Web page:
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This chapter from this book is really important to Christians who ask “did the apostles and their direct successors practice baptismal regeneration?”. It is not the best read,,, as it is mostly Quotes from pre-Niceian Church Fathers. BUT IT IS VERY IMPORTANT HISTORICAL INFO. There will be more articles coming about the history of baptism, it’s pagan origins and the history of that damnable herasy creeping into the Christian church, thus danming billions of souls as some have claimed., by making salvation,,grace+ water baptism.

6  I marvel that ye are so soon removed from him that called you into the grace of Christ unto another gospel

Gal 1:6 I marvel that ye are so soon removed from him that called you into the grace of Christ unto another gospel

 

WATER BAPTISM:

A PAGAN AND JEWISH RITE,

BUT NOT CHRISTIAN

PROVEN BY SCRIPTURE AND HISTORY

CONFIRMED BY THE LIVES OF SAINTS

WHO WERE NEVER BAPTIZED WITH WATER 

JAMES H. MOON FALLSINGTON, PENNSYLVANIA Copyrighted, 1902

  

 

 

 

 

WATER BAPTISM AFTER THE APOSTLES’ TIME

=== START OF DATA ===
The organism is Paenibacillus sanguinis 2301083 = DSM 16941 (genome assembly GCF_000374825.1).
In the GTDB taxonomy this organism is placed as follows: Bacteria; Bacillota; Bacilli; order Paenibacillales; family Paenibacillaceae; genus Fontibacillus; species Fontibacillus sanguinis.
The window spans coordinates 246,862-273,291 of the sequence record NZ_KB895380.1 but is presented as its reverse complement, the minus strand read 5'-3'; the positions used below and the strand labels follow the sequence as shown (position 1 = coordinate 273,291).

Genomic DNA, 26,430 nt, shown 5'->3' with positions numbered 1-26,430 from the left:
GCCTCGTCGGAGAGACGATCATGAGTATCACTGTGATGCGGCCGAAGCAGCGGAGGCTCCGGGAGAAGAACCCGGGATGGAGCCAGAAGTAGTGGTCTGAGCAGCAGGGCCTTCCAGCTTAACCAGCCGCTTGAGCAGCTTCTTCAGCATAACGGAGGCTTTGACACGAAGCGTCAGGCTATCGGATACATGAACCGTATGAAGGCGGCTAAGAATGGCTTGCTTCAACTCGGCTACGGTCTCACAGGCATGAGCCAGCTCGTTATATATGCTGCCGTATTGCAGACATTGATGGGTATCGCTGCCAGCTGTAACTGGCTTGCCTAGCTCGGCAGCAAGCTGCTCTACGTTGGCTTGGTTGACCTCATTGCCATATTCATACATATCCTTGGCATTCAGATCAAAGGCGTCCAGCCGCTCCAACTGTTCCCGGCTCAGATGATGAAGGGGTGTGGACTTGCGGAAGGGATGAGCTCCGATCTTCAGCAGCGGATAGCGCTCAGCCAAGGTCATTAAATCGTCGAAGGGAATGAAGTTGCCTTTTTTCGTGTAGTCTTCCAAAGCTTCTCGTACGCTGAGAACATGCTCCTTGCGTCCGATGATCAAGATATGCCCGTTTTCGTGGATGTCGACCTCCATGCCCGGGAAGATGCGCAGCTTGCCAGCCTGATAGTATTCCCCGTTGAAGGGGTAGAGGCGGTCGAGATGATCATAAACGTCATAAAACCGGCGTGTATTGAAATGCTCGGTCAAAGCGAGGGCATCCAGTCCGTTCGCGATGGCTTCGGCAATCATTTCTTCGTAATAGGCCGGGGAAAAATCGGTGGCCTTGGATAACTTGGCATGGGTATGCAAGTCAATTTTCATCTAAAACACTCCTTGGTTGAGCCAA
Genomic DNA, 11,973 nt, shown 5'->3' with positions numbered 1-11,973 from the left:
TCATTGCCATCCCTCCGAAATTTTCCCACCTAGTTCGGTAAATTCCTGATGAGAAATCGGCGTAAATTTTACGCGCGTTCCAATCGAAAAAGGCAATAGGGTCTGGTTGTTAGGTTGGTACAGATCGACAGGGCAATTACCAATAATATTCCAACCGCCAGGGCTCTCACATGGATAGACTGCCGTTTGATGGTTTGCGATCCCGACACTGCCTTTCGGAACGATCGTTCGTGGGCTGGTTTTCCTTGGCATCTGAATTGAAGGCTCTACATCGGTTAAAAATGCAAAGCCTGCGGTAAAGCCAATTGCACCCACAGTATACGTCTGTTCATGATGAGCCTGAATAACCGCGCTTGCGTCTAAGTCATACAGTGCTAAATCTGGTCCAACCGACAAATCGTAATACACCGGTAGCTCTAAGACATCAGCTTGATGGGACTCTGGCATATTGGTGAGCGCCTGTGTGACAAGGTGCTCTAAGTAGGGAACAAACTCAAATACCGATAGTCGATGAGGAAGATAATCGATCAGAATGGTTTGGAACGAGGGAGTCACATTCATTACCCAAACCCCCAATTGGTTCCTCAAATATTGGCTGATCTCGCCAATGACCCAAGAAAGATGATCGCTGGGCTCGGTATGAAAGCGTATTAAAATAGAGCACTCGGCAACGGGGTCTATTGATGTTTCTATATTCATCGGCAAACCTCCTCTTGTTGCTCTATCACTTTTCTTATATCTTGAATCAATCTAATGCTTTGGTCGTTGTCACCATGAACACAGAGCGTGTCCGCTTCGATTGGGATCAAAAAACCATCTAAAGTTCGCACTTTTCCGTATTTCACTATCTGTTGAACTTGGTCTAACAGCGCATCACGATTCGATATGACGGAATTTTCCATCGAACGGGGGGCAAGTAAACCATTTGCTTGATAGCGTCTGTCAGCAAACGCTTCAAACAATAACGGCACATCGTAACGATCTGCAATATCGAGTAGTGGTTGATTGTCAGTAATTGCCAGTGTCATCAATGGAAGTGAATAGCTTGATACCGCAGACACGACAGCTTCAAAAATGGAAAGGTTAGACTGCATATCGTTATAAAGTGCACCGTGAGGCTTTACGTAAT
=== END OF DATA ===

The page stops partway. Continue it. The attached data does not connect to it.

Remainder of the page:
By collateral evidence we are led to suppose that several of the apostles were martyred under the Roman Emperor, Nero, about A.D. 64.

The Jews rebelled against the Romans, A.D. 66. At the approach of war, Christians of Jerusalem and Judea removed to Pela, beyond the Jordan.[200] Eusebius says they fled in obedience to a Divine
revelation.[201] These were all Jews, and in their new homes were called Nazarenes or Ebonites.[202]

Jerusalem and the temple were utterly destroyed and the Jews massacred by the Romans, A.D. 70.[203]

Dean Stanley says: “The fall of Jerusalem was the fall of the Jewish world; it was a reason for the close of the apostolic age; a death-blow of the influence of Jewish nationality for a long time to come.”[204]

After the destruction of Jewish Jerusalem, Gentile Antioch appears to have become the seat of church authority.

John was probably the only apostle then living and he, it is thought, was in a distant country.

At Antioch and other places Gentile Christians evidently soon gained the ascendency and discouraged, even Jews from circumcision and other offensive Jewish customs, while water baptism and other usages not repulsive to Gentiles were generally continued and in time modified to
suit taste and convenience.

The early Christians were not united in making these changes; they caused continued discord and division among them as is manifest throughout the writings of the Ante-Nicene Fathers and Eusebius.

The Nazarenes, Ebonites and some others adhered to circumcision and the customs of Moses as the elders at Jerusalem had insisted that Paul should do and as in the “Hermit Church” of Abyssinia they still continue to do.[205][206]

We find these Nazarenes and Ebonites soon classified as heretics after the Gentiles preponderated.